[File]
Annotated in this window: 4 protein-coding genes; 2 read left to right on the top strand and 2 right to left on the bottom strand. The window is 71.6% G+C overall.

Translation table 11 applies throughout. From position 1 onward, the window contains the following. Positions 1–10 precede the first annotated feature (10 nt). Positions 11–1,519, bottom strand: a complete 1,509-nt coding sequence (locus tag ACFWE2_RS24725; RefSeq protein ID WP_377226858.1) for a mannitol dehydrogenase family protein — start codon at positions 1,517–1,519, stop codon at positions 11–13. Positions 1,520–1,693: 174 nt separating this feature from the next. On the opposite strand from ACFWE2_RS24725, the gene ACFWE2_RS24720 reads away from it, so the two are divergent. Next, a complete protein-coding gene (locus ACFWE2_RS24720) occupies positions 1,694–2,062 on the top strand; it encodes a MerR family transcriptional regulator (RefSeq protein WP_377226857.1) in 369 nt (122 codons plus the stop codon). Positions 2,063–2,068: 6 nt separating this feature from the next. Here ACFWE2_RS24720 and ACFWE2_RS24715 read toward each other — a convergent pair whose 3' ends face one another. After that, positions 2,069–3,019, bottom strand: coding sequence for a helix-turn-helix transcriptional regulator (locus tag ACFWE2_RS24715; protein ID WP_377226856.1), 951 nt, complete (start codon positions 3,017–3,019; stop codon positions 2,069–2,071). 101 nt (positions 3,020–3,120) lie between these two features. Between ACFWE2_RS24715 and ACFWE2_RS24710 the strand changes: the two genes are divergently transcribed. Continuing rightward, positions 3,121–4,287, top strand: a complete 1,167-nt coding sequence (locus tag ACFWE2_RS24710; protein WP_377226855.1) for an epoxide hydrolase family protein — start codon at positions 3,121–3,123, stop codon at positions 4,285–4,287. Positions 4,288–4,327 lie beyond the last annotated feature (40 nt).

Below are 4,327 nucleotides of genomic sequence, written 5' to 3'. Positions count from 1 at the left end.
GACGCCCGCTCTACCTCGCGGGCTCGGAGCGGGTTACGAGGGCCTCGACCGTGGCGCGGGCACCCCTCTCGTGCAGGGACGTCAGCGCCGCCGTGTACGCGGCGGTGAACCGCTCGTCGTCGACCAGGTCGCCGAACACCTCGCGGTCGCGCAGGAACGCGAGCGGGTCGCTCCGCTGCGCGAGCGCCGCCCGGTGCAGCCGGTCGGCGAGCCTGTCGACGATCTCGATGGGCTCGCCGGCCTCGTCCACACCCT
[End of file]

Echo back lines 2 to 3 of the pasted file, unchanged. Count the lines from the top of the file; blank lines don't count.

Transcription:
Translation table 11 applies throughout. From position 1 onward, the window contains the following. Positions 1–10 precede the first annotated feature (10 nt). Positions 11–1,519, bottom strand: a complete 1,509-nt coding sequence (locus tag ACFWE2_RS24725; RefSeq protein ID WP_377226858.1) for a mannitol dehydrogenase family protein — start codon at positions 1,517–1,519, stop codon at positions 11–13. Positions 1,520–1,693: 174 nt separating this feature from the next. On the opposite strand from ACFWE2_RS24725, the gene ACFWE2_RS24720 reads away from it, so the two are divergent. Next, a complete protein-coding gene (locus ACFWE2_RS24720) occupies positions 1,694–2,062 on the top strand; it encodes a MerR family transcriptional regulator (RefSeq protein WP_377226857.1) in 369 nt (122 codons plus the stop codon). Positions 2,063–2,068: 6 nt separating this feature from the next. Here ACFWE2_RS24720 and ACFWE2_RS24715 read toward each other — a convergent pair whose 3' ends face one another. After that, positions 2,069–3,019, bottom strand: coding sequence for a helix-turn-helix transcriptional regulator (locus tag ACFWE2_RS24715; protein ID WP_377226856.1), 951 nt, complete (start codon positions 3,017–3,019; stop codon positions 2,069–2,071). 101 nt (positions 3,020–3,120) lie between these two features. Between ACFWE2_RS24715 and ACFWE2_RS24710 the strand changes: the two genes are divergently transcribed. Continuing rightward, positions 3,121–4,287, top strand: a complete 1,167-nt coding sequence (locus tag ACFWE2_RS24710; protein WP_377226855.1) for an epoxide hydrolase family protein — start codon at positions 3,121–3,123, stop codon at positions 4,285–4,287. Positions 4,288–4,327 lie beyond the last annotated feature (40 nt).

Below are 4,327 nucleotides of genomic sequence, written 5' to 3'. Positions count from 1 at the left end.